Below the jump, an attempt to put together a running list of hockey competitions that have been cancelled, suspended, or otherwise disrupted by the outbreak of COVID-19. The list will be updated, and heads-up notes etc. will be much appreciated! Read on, and do check back for further updates…
LATEST UPDATE: March 26th (international hockey update)Read the rest of this entry
Early in the 2018-19 season, we took a look at the foreign player rules in the KHL — those rules have remained substantially the same since then, but there was one significant development late last month. The KHL has amended its regulations so that Kazakh players (i.e. players eligible for the national team of Kazakhstan) will no longer count as Imports when playing for Russian teams; in that, they now have the same status as Belarusians. With that in mind, below the jump you’ll find a list of Import players currently under contract for 2020-21 with KHL teams — read on…
Last update: June 1st, 2020 (Torpedo).Read the rest of this entry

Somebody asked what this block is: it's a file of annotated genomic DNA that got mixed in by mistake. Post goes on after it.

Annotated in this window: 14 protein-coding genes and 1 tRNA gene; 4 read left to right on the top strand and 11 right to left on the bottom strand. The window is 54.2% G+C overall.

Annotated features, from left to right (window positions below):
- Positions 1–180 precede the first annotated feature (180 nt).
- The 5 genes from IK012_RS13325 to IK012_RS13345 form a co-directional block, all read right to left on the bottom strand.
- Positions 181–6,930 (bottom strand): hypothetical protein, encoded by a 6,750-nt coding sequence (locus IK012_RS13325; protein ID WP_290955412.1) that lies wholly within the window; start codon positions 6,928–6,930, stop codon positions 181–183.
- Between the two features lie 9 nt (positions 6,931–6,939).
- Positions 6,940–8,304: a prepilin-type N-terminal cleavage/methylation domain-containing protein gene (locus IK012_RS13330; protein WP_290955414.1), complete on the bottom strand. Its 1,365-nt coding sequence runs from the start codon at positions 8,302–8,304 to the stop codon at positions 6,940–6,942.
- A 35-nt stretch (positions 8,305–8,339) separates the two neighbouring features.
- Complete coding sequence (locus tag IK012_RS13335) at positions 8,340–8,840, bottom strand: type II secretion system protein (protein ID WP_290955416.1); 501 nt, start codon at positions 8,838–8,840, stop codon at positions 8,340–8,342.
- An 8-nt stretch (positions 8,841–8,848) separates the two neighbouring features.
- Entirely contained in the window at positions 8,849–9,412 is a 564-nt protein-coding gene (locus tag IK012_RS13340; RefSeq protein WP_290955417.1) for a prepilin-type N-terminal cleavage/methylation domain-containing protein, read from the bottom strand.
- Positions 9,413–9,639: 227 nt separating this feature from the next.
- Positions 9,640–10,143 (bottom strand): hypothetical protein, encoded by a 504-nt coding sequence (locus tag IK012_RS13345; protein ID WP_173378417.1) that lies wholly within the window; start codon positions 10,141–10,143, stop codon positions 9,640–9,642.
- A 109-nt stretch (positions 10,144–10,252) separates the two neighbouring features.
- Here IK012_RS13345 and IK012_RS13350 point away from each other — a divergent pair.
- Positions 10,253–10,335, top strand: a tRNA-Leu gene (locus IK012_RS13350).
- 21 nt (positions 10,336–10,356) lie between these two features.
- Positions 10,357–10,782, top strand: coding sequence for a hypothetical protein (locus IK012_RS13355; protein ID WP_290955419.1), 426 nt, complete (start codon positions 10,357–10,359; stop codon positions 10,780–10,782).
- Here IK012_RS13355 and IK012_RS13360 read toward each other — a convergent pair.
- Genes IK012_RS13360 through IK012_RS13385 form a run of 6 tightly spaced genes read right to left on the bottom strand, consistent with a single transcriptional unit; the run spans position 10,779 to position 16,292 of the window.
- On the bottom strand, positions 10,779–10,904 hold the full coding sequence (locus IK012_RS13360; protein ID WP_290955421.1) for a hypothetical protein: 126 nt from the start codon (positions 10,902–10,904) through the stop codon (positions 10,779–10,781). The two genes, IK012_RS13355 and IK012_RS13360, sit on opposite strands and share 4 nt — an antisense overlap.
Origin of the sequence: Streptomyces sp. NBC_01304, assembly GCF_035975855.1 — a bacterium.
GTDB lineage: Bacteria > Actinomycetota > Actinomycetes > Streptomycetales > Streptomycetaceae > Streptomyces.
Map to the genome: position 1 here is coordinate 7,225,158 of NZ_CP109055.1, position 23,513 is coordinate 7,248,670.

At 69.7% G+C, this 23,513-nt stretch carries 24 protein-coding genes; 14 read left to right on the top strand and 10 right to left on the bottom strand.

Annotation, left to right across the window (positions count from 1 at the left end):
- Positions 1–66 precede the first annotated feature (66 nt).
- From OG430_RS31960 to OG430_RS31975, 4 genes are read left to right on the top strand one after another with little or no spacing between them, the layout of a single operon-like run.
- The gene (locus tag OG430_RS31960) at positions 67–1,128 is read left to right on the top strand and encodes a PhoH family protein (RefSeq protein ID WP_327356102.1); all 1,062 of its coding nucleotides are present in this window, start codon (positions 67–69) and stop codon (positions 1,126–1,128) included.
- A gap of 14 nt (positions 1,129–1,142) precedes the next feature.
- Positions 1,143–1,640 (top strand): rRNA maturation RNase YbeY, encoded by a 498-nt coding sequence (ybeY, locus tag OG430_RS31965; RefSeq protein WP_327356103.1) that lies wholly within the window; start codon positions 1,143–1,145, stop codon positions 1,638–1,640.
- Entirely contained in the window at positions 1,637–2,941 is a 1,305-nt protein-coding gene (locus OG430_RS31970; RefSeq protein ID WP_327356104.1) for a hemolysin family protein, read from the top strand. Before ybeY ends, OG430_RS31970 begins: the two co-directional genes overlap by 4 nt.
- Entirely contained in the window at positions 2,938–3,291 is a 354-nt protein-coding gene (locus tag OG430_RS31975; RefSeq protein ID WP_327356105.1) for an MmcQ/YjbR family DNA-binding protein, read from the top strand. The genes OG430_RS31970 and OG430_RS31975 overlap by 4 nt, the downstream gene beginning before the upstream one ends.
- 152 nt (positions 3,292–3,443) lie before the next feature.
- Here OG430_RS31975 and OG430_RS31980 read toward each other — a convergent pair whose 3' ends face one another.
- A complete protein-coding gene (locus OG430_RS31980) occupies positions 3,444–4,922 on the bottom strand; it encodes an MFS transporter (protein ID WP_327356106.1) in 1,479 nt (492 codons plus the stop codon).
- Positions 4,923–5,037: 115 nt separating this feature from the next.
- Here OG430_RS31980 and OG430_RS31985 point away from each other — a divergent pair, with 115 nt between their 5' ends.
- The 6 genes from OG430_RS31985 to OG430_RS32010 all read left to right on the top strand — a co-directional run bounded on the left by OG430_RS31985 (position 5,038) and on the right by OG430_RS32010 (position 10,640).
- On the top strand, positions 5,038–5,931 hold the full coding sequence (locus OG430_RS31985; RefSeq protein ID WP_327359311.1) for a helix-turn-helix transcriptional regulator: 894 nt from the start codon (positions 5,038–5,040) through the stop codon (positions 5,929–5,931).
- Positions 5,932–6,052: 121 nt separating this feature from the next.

The weekend brought further interesting developments in the KHL off-season; we have, for example, an old school player-for-player trade to report! And little Vityaz Moscow Oblast have made a big splash in the opening days of free agency, bringing in intriguing imports and proven KHL talents both. Read on, for that and more!Read the rest of this entry
We are still miles from knowing when the next hockey games will be played, but May 1st nonetheless saw the opening of the 2020 off-season signing period in the various Russian leagues. The KHL, its 2019-20 season prematurely ended by the pandemic, is embarking on the era of the “hard” salary cap; a late attempt, led by CSKA Moscow, to get that limit raised to 1.3 billion rubles was voted down by the clubs last week, and it will remain at 900 million. The introduction of the “hard” cap should make for an active off-season, and indeed Day 1 of it saw some big moves. Read on, as we resume blogging here after a bit of a brain break, and take a look at the biggest of them!Read the rest of this entry